We only get that sense of belonging as we do within the bosom of our personal families where we desire to do and share with parents, siblings and relatives for security, sustenance and mutual support. The love and hospitality these three great ladies have endowed Wick with over the past 59 years is the breast milk that has given it such a strong constitution that has become its Spirit. The open houses of Church Lane, Park Lane, Norman Crescent, and The Green extended to Wick the same strong maternalism their own families have been blessed with. Of course one must also remember the parts played by the paternalists of those residences, namely George Penny, Ralph Dawes and George Porter all of whom have demonstrated exemplary friendship, tolerance and support when I for one am sure there would have been times when they would have liked their sitting rooms and kitchens to themselves just occasionally and more often than was the experience.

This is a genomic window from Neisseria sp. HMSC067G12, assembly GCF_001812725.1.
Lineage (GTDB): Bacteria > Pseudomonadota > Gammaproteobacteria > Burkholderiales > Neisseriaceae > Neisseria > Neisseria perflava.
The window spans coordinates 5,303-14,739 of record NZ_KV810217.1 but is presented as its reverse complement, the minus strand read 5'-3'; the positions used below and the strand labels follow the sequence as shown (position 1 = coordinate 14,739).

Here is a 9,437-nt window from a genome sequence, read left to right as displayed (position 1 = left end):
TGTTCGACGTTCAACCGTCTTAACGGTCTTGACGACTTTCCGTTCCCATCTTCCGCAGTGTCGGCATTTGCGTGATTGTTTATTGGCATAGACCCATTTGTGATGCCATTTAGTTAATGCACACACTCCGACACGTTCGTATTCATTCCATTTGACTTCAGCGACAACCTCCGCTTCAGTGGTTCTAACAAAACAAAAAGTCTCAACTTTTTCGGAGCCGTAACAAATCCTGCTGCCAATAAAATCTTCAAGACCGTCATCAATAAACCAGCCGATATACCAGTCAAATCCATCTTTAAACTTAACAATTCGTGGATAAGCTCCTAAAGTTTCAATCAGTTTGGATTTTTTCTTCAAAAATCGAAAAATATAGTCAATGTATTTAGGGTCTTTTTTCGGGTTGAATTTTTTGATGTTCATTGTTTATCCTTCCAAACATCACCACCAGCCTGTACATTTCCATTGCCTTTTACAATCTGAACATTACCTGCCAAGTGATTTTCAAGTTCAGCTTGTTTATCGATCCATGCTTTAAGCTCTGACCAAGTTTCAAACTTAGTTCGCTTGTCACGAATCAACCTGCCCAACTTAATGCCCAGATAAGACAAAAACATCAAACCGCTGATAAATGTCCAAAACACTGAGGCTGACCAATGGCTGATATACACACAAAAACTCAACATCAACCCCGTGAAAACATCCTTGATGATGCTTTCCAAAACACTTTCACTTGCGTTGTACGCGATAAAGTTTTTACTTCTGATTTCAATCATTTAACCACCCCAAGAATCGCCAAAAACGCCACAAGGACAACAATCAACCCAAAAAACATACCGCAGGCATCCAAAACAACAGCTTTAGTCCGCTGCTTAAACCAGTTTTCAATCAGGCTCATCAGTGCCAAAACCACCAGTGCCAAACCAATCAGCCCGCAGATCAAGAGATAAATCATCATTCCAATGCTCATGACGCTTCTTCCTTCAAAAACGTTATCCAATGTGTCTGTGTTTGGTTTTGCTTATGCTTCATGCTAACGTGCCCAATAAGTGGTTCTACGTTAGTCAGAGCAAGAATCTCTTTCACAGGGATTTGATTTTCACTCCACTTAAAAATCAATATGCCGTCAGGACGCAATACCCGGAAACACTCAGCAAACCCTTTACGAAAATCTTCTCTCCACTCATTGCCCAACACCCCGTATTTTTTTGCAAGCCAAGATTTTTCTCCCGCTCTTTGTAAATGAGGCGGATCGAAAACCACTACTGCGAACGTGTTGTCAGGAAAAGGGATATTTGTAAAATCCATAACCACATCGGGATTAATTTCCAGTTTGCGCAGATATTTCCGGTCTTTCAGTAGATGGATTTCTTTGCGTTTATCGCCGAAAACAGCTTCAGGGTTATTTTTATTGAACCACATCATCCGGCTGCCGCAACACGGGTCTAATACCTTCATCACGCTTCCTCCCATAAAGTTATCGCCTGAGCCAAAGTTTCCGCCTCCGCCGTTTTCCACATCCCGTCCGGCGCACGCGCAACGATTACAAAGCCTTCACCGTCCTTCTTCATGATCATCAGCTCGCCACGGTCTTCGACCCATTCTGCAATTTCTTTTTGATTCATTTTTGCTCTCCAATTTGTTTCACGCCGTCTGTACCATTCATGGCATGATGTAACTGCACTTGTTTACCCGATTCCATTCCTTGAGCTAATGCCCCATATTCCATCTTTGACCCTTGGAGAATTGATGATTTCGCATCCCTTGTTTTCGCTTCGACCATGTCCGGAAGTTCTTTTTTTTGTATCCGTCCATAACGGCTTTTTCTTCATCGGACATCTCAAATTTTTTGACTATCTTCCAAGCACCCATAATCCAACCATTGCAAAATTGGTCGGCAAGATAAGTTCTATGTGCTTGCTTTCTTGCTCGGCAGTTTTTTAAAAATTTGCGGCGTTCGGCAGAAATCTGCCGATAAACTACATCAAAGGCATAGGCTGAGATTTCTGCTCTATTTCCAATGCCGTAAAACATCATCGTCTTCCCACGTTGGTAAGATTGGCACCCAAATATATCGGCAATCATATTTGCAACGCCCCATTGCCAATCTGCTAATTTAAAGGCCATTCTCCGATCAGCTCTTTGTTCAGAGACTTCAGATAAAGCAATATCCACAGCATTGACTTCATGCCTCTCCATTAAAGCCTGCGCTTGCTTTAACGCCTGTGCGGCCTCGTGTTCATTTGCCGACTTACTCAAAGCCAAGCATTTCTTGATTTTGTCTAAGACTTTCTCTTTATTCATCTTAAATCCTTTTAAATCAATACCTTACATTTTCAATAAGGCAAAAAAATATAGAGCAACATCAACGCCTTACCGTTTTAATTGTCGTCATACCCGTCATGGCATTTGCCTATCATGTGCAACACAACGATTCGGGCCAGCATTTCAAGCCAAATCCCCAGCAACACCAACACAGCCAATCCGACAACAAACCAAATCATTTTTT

I have repeatedly thought the mix of homestead and theatre as concocted by Wick from its Young Wick roots to be a most wholesome path for the young to move from adolescence to adulthood and it is good to se it being perpetuated. It is a social model that ought to be more widely practiced. There are many who have cause to be eternally thankful for the life of Jean for many different reasons, myself included. Although I write as an outsider these days I regard Wick and all it is with great affection and in doing so realise Jean and Wick were inseparable. It was she who thought I should tread the boards and never gave up encouraging me to persevere, as in fairness did others. But it is to Jean for those fledgling steps I must say thank you. We cannot know the path before us in life or the changes in direction we will take but I have no doubt whatsoever had it not been for my time there on and off stage, and only made possible at Jean’s encouragement, I would not have been able to take the course set for me with ay sense of confidence.